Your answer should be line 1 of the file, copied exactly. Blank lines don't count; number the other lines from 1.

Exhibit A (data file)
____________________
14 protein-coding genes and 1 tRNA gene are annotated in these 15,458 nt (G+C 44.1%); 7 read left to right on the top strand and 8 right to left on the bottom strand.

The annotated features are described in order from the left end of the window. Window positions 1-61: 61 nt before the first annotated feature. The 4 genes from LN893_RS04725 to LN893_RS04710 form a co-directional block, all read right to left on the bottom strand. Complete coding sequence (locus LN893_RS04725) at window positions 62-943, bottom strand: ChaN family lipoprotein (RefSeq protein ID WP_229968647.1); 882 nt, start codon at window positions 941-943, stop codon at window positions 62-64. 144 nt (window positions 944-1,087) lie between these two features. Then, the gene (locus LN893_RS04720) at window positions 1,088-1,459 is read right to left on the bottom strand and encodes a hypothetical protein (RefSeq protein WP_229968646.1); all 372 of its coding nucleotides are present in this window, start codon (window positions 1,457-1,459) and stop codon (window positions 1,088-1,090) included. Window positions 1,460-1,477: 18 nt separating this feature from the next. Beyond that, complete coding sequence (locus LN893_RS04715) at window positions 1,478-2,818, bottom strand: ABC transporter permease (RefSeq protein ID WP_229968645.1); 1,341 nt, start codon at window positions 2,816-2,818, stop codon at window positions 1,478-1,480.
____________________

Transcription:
14 protein-coding genes and 1 tRNA gene are annotated in these 15,458 nt (G+C 44.1%); 7 read left to right on the top strand and 8 right to left on the bottom strand.